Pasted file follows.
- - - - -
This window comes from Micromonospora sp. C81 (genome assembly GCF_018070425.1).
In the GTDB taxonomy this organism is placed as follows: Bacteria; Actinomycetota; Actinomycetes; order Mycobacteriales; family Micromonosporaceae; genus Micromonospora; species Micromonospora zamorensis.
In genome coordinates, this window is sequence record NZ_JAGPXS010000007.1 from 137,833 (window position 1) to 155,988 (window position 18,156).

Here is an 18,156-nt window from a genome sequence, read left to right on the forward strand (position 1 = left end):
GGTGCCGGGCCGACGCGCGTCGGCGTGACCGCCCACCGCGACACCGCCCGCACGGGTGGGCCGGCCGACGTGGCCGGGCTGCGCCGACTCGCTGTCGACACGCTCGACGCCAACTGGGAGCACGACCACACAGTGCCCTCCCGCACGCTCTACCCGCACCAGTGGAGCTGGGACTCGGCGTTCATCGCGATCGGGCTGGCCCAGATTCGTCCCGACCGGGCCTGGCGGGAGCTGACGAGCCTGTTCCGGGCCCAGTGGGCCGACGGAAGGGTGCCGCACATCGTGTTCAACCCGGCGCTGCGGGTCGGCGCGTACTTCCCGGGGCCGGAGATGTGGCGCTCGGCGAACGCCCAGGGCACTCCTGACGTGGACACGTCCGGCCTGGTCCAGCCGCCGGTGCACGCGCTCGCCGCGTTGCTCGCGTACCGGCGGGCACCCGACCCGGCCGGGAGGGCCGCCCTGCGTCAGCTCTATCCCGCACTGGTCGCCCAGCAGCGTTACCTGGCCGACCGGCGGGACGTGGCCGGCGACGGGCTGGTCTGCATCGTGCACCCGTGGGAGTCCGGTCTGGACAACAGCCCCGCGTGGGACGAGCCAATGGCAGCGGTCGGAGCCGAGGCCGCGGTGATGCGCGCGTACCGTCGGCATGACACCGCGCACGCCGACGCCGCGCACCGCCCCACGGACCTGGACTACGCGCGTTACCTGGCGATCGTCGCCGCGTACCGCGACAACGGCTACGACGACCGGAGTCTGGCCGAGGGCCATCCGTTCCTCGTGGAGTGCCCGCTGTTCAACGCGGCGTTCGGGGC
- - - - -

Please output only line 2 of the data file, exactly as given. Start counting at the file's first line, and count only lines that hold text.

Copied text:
In the GTDB taxonomy this organism is placed as follows: Bacteria; Actinomycetota; Actinomycetes; order Mycobacteriales; family Micromonosporaceae; genus Micromonospora; species Micromonospora zamorensis.